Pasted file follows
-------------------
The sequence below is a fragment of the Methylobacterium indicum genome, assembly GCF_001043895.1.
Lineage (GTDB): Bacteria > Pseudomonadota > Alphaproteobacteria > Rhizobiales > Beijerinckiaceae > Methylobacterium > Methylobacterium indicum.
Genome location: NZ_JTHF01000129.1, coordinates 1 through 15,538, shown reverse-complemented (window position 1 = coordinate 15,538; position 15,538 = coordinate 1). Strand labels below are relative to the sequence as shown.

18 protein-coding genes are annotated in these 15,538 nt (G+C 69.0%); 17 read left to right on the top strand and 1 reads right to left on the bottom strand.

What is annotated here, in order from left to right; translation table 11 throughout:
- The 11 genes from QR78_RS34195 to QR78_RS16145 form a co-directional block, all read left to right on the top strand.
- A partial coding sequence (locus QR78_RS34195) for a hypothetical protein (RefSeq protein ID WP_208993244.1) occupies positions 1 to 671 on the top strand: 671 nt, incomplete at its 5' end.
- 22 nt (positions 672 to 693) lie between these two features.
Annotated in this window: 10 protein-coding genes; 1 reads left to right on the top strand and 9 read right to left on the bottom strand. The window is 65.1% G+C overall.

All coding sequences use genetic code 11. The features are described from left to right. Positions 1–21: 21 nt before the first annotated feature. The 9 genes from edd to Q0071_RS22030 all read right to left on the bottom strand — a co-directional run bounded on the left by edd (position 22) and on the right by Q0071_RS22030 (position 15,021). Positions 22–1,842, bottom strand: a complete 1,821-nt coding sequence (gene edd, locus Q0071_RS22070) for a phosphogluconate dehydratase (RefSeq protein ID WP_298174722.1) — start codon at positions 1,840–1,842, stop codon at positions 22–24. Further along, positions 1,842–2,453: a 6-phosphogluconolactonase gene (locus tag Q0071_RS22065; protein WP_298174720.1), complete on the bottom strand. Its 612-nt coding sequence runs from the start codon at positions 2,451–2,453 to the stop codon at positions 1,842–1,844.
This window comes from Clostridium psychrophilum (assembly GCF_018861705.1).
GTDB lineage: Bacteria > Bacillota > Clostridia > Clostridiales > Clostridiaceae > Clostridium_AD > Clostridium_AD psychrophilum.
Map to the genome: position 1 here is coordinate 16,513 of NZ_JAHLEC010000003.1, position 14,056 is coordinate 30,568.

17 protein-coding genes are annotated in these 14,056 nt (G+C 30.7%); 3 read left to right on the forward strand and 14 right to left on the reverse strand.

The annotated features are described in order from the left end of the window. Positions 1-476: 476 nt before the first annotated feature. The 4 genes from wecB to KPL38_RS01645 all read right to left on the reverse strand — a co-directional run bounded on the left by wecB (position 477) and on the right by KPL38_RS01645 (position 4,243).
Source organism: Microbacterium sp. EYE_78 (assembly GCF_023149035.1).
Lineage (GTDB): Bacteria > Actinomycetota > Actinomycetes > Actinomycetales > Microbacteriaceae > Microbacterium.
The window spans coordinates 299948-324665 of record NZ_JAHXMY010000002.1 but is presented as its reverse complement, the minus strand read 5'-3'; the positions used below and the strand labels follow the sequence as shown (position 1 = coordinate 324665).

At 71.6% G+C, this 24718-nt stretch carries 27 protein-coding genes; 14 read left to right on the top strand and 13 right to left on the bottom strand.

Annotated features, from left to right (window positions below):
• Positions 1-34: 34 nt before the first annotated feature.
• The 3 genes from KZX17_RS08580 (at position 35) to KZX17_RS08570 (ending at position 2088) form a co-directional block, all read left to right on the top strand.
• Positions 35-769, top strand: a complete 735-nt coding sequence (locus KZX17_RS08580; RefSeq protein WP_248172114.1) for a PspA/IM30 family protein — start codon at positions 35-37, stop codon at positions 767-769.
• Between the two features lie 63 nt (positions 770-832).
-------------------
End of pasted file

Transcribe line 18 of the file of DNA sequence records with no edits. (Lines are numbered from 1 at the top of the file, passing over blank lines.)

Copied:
The window spans coordinates 299948-324665 of record NZ_JAHXMY010000002.1 but is presented as its reverse complement, the minus strand read 5'-3'; the positions used below and the strand labels follow the sequence as shown (position 1 = coordinate 324665).